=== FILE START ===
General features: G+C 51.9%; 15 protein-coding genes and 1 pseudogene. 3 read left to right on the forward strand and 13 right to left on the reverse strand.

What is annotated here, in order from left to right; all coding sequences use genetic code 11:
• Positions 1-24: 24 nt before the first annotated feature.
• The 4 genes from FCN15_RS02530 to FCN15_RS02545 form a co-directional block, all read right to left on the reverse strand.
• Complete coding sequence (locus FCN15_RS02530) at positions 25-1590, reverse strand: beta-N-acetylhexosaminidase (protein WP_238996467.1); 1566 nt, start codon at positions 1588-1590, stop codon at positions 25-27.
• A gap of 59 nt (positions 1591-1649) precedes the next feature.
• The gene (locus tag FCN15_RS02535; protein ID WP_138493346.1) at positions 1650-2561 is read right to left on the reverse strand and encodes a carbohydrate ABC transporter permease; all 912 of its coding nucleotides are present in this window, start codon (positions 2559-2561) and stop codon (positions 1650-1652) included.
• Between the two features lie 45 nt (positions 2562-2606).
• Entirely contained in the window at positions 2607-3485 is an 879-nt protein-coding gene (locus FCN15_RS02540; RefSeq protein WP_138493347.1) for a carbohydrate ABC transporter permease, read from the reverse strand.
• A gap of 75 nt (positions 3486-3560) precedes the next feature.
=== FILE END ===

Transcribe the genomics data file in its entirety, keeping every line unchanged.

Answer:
General features: G+C 51.9%; 15 protein-coding genes and 1 pseudogene. 3 read left to right on the forward strand and 13 right to left on the reverse strand.

What is annotated here, in order from left to right; all coding sequences use genetic code 11:
• Positions 1-24: 24 nt before the first annotated feature.
• The 4 genes from FCN15_RS02530 to FCN15_RS02545 form a co-directional block, all read right to left on the reverse strand.
• Complete coding sequence (locus FCN15_RS02530) at positions 25-1590, reverse strand: beta-N-acetylhexosaminidase (protein WP_238996467.1); 1566 nt, start codon at positions 1588-1590, stop codon at positions 25-27.
• A gap of 59 nt (positions 1591-1649) precedes the next feature.
• The gene (locus tag FCN15_RS02535; protein ID WP_138493346.1) at positions 1650-2561 is read right to left on the reverse strand and encodes a carbohydrate ABC transporter permease; all 912 of its coding nucleotides are present in this window, start codon (positions 2559-2561) and stop codon (positions 1650-1652) included.
• Between the two features lie 45 nt (positions 2562-2606).
• Entirely contained in the window at positions 2607-3485 is an 879-nt protein-coding gene (locus FCN15_RS02540; RefSeq protein WP_138493347.1) for a carbohydrate ABC transporter permease, read from the reverse strand.
• A gap of 75 nt (positions 3486-3560) precedes the next feature.